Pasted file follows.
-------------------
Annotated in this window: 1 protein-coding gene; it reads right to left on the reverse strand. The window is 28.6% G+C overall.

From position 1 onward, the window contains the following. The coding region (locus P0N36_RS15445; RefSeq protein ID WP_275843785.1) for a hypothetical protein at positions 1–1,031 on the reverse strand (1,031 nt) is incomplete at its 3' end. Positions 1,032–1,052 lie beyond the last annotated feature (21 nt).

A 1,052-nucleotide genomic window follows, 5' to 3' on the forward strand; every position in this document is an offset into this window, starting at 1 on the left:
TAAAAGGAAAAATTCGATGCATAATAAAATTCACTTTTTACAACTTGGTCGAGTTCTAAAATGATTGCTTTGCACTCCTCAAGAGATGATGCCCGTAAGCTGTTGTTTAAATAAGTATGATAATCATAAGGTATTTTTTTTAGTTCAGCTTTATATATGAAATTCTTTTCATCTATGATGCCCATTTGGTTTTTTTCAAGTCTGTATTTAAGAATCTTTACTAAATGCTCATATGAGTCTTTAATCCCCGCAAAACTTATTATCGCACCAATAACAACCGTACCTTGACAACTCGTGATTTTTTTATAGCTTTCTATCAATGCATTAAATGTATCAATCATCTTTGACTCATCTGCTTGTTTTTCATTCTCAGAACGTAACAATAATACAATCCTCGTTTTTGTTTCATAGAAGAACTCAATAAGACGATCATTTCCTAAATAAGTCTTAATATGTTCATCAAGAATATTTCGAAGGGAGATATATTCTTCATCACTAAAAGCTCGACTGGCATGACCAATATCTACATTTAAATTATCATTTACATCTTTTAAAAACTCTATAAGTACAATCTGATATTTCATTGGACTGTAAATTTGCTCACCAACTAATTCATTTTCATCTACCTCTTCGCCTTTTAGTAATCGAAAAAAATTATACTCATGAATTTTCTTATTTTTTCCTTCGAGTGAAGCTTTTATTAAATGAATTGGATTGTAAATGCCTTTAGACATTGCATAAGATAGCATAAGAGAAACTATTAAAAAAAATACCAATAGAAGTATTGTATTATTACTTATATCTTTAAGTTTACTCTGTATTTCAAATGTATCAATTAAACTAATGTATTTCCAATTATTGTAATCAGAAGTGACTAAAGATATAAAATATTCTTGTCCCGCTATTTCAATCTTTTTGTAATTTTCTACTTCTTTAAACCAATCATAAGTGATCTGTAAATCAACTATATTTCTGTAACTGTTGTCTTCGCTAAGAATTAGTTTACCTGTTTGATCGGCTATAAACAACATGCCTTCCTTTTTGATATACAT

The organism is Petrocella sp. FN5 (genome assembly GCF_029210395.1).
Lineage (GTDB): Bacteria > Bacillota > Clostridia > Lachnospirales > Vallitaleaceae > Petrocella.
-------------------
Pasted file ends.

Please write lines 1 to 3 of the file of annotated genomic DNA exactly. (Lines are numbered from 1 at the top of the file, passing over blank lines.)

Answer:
Annotated in this window: 1 protein-coding gene; it reads right to left on the reverse strand. The window is 28.6% G+C overall.

From position 1 onward, the window contains the following. The coding region (locus P0N36_RS15445; RefSeq protein ID WP_275843785.1) for a hypothetical protein at positions 1–1,031 on the reverse strand (1,031 nt) is incomplete at its 3' end. Positions 1,032–1,052 lie beyond the last annotated feature (21 nt).

A 1,052-nucleotide genomic window follows, 5' to 3' on the forward strand; every position in this document is an offset into this window, starting at 1 on the left: